Talent & Office Manager, 7+ Years of Logistics and New Hire Management
September 9th, 2013
Change! What comes to your mind when you hear that word? Often times it can mean something that's empowering or it could be something that turns your audience against you.
The impact of change plays a big part in inbound marketing, especially for those brands considering a logo or website redesign.
The outcome can feel like a dark cloud looming above you. Your audience will either love it or hate it.
One thing you might have noticed is that people don't take kindly to change, unless you do it the right way.
You might be thinking, well what's the right way? That's a really good question.
Many brands make the decision to redesign their website or logo to better align their image with their goals. But are they taking into consideration the opinions and impact that change will have on their audience? Unfortunately, they aren't. This notion was made clear when Gap made the decision to redesign their logo and again when Yahoo! unveiled their logo on September 4th.
Here's some tips on how you should go about redesigning your logo or website.
Redesign the Right Way
The whole idea behind your redesign should be to preserve your brand image in the eyes of your audience. Unfortunately, that's not always the case. Many companies implement a redesign without considering how their audience feels about their brand.
When your audience thinks of XYZ Company, what comes to their mind? What elements of your brand triggers a response? Your logo is a major element of your brands image. It's how many people recognize your brand.
People love the popular Logos Quiz Game that was available on Apple's App Store. The game had more than 30,000,000 downloads. If you've never played the game you're missing out. Even with elements missing, your audience is able to associate a certain shape or feature to your logo.
When designing your website or logo there is one element that is critically important; that's keeping your audience engaged. Are you including them in the process? Keeping them up-to-date?
You have a relationship with your audience and it's built on trust and communication.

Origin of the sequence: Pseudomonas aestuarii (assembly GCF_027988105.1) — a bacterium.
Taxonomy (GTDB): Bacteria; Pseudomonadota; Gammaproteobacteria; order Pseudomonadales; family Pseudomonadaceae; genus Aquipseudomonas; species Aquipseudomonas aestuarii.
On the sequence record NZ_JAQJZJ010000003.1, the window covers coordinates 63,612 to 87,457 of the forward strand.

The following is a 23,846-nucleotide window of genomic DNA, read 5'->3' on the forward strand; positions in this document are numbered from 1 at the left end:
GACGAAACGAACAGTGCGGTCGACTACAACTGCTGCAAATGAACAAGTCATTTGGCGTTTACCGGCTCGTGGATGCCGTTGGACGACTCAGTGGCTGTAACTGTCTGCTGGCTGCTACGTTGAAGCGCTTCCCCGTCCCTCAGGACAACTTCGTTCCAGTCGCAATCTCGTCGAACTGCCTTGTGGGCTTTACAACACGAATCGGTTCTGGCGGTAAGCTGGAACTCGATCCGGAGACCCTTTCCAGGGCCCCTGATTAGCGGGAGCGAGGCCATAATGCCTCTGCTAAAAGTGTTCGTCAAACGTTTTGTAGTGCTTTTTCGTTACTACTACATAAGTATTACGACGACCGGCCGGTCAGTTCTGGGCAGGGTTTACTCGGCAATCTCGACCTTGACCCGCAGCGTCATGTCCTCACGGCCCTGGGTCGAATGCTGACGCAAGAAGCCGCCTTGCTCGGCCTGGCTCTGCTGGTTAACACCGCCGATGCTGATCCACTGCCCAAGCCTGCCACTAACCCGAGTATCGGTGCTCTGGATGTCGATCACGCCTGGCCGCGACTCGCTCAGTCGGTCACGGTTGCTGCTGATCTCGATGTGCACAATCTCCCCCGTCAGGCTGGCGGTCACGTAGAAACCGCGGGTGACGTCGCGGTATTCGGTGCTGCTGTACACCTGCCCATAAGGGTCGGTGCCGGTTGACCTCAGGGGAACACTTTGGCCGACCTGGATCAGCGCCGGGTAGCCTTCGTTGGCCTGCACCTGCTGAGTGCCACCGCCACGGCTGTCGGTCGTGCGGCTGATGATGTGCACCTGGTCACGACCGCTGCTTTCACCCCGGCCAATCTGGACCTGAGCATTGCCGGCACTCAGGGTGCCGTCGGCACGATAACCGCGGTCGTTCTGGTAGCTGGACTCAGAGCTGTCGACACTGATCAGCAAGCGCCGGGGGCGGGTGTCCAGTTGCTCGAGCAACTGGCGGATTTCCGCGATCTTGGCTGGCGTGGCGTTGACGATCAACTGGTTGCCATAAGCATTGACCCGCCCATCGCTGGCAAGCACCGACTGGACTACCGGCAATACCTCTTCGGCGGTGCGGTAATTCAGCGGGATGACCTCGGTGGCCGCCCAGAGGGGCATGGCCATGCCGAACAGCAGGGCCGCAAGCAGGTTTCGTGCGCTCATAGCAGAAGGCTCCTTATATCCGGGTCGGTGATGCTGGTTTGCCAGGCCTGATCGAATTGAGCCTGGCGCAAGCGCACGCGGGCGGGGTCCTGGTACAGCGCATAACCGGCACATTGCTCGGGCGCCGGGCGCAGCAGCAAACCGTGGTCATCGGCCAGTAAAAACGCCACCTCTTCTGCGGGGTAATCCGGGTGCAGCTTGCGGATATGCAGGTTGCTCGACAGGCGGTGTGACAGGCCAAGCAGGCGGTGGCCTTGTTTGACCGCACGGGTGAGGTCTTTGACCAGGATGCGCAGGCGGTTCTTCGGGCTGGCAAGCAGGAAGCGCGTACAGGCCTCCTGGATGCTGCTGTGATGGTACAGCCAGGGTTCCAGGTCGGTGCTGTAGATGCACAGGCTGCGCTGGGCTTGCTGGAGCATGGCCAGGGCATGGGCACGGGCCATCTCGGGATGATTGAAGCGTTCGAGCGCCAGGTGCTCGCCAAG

Don't throw change in their lap and expect them to accept it. That's exactly what happened with Gap. People hated Gap's new logo so much that four days after it was unveiled, the company went back to their old logo.
According to Brand Channel, Gap's President Marka Hansen, made the following comment, "We’ve learned a lot in this process. And we are clear that we did not go about this in the right way. We recognize that we missed the opportunity to engage with the online community. This wasn’t the right project at the right time for crowd sourcing. There may be a time to evolve our logo, but if and when that time comes, we’ll handle it in a different way."
It might never be the right time if your not communicating the changes to your audience.
Now a little more about Yahoo! You've most likely heard about the change that occurred. For the entire month of August, the company released a new version of their logo every day.
So, what happened? They wanted to make a change but did they really? If you asked me and hundreds of other people, you might get the same response. Is there any real difference between the old and new logo? Here's a look:
For those of you that spend a significant portion of your day scouring the Internet, you probably already know that Twitter has been your source for information and opinions about the Yahoo! logo change. People have been calling it "fugly" and one person even stated, "a bad logo is all it took for Yahoo! to make everyone talk about it." We'll see what happens within the next few weeks or so. Will they go back to their old logo or will they begin the process all over again?
Now that you know what you shouldn't do, take a look at Litchfield Builders. They're using their Facebook page to introduce the changes they're implementing and keeping them informed.
Your audience and customers play an integral part in the redesign process. If you don't think so, you're wrong. When making any changes you want to ensure that you're maintaining the core elements and principles that made your audience fall in love with you in the first place.
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